A visit to California’s Outlaw Valley Ranch gives a peek into the production of truly natural fiber.
In terms of fashion, natural fibers bear a timeless appeal, but it’s not just about the look and feel — consumers are increasingly avoiding synthetics for sustainability reasons. Amidst this shift, wool is experiencing a well-earned renaissance, not only for its comfort and biodegradable properties but also as a key player in the narrative of climate-conscious agriculture.
At Outlaw Valley Ranch, first-generation ranchers Alex and Kelsey Karol are putting into practice regenerative ranching methods and seeing the land respond. Settled on 346 acres in hilly Santa Maria, California, about three hours up the coast from Los Angeles, they raise 100 percent grass-fed, heritage cattle and sheep, producing meat, wool, and sheepskin. They rotationally graze their Navajo-Churro sheep, allowing for the animals to trample vegetation and manure into the soil surface with their hooves.
This is extremely important for the soil, Alex Karol explained: “When the grass is trampled down, it’s touching the soil, feeding all the microorganisms in the soil, building topsoil.” The aim is to maximize the drawdown of carbon from the atmosphere. Stored in the soil, the carbon will not re-enter the atmosphere as carbon dioxide or methane.
Rotational grazing is integral to this process; if given the whole ranch, the herd tends to stay in certain spots. This doesn’t give vegetation the chance to grow tall and be trampled into the soil. When the sheep at Outlaw graze two acres, for example, the rest of the ranch is resting and growing anew, allowing the cycle to continue on. The Karols have been able to increase soil carbon levels, improve the water-holding capacity of the soil, and enhance biodiversity on their ranch.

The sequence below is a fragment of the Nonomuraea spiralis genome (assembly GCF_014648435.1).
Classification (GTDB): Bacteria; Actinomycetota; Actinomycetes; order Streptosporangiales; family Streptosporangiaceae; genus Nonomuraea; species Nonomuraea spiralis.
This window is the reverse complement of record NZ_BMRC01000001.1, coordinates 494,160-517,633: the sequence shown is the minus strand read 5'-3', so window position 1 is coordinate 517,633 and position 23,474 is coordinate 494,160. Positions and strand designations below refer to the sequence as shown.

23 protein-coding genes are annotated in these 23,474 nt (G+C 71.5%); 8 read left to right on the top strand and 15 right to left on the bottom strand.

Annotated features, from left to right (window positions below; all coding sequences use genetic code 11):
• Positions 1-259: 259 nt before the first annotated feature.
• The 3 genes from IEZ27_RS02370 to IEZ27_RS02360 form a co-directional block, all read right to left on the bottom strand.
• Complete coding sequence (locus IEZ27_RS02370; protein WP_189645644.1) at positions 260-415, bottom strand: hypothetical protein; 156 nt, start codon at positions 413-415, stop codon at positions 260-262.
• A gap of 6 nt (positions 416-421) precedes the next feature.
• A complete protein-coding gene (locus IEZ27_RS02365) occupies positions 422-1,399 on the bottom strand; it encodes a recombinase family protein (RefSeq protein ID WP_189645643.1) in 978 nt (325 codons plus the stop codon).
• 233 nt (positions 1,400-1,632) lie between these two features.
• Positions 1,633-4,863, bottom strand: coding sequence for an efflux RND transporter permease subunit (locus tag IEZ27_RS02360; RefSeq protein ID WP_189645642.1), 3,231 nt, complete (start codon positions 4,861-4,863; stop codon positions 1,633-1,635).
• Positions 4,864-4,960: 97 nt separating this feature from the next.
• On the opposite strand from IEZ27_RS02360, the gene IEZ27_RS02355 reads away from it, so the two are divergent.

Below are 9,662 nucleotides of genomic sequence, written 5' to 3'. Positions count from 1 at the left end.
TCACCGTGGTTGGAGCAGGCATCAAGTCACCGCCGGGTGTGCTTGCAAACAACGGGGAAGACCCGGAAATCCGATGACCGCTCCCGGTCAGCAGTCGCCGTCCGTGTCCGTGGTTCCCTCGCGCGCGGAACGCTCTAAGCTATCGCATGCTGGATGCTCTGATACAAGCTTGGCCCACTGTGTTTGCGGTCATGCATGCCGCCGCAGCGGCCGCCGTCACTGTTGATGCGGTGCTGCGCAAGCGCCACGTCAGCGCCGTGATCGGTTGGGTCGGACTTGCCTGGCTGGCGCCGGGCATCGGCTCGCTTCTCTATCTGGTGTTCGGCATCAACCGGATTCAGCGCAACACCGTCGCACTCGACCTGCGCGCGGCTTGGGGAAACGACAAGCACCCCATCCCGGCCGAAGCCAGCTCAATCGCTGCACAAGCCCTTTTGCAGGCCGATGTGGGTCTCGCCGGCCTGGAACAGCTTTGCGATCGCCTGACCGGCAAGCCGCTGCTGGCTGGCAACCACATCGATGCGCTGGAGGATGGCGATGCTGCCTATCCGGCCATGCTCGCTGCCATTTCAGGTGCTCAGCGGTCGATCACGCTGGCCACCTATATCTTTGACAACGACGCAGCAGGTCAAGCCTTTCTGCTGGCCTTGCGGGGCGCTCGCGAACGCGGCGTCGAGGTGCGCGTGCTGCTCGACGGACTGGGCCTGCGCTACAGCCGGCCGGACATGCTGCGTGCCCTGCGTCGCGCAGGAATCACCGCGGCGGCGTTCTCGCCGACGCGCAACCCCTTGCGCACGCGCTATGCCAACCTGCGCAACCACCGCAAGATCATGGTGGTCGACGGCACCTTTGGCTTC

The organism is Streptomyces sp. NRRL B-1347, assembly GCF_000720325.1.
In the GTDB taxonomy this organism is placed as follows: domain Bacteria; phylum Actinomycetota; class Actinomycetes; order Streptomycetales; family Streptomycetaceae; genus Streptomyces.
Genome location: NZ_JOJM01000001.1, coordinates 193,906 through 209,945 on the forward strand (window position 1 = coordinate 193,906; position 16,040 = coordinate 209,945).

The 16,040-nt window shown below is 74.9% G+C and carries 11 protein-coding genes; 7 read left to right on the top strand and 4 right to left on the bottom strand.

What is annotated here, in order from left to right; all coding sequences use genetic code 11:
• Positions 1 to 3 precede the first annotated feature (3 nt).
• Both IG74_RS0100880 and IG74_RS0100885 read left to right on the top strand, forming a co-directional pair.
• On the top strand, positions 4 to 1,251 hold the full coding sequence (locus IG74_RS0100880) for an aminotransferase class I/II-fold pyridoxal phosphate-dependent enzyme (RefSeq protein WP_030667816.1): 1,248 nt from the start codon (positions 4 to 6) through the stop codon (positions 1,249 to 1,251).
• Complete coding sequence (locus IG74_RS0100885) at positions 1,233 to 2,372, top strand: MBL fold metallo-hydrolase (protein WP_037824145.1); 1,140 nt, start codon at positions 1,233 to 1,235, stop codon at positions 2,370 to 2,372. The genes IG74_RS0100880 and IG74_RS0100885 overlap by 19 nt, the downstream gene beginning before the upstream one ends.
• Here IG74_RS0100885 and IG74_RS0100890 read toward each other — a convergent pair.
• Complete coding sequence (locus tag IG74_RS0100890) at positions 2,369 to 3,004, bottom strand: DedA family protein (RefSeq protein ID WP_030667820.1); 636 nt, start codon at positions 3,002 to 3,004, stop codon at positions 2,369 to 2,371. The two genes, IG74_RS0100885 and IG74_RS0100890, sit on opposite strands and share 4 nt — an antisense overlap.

By choosing wool from farms like Outlaw Valley Ranch, consumers participate in a larger story — one that values a commitment to the health of our planet. It’s a narrative that the Karols are knitting into every wool product they produce, offering a blueprint for a future where fashion and environmental stewardship are seamlessly intertwined.
Rotational grazing at work: on the left, a grazed pasture. On the right, the pasture has been left to rest and grow, and is now ready for grazing. The 346-acre ranch is broken up into 10 hard-fenced pastures as part of a grant from the Natural Resources Conservation Service (NRCS), a branch of the U.S. Department of Agriculture.
The flock of Navajo-Churro sheep at work grazing. A hearty breed, they thrive in the dry terrain of Santa Maria.
Above left, sheared wool, ready to be sent off to the mill for processing. The sheep are sheared twice a year, once in the spring and then again in the fall. Some excess wool is dumped in drainages on the ranch to help slow down water runoff and add organic matter to the soil.
Above right, these two geldings are mainly used for moving the 35 cows in the hills, where the ground is too steep to reach with a quad. According to Alex Karol, “Cows especially really respect you when you’re on a horse. There’s no better tool for moving cows in the hills.“
Outlaw Valley sheepskins are particularly popular as a baby accessory, as wool helps regulate infants’ temperature, increase circulation, and soothe inflamed skin.
Above left, as an alternative to the dryer sheet, their 100 percent wool dryer balls help take the moisture out of clothes, and keep clothes lint-free and low in static.
Above right, a freshly sheared sheep. Alex Karol and a friend sheared the flock of 232 sheep in two days. It takes them an average of three minutes to shear one sheep.
Outlaw Valley Ranch yarn comes in an assortment of natural colors. Once sheared, the wool is cleaned and carded at Morro Fleece Works and then spun into yarn at Valley Oak Wool Mill. It is processed without dyes, bleaches, or chemicals.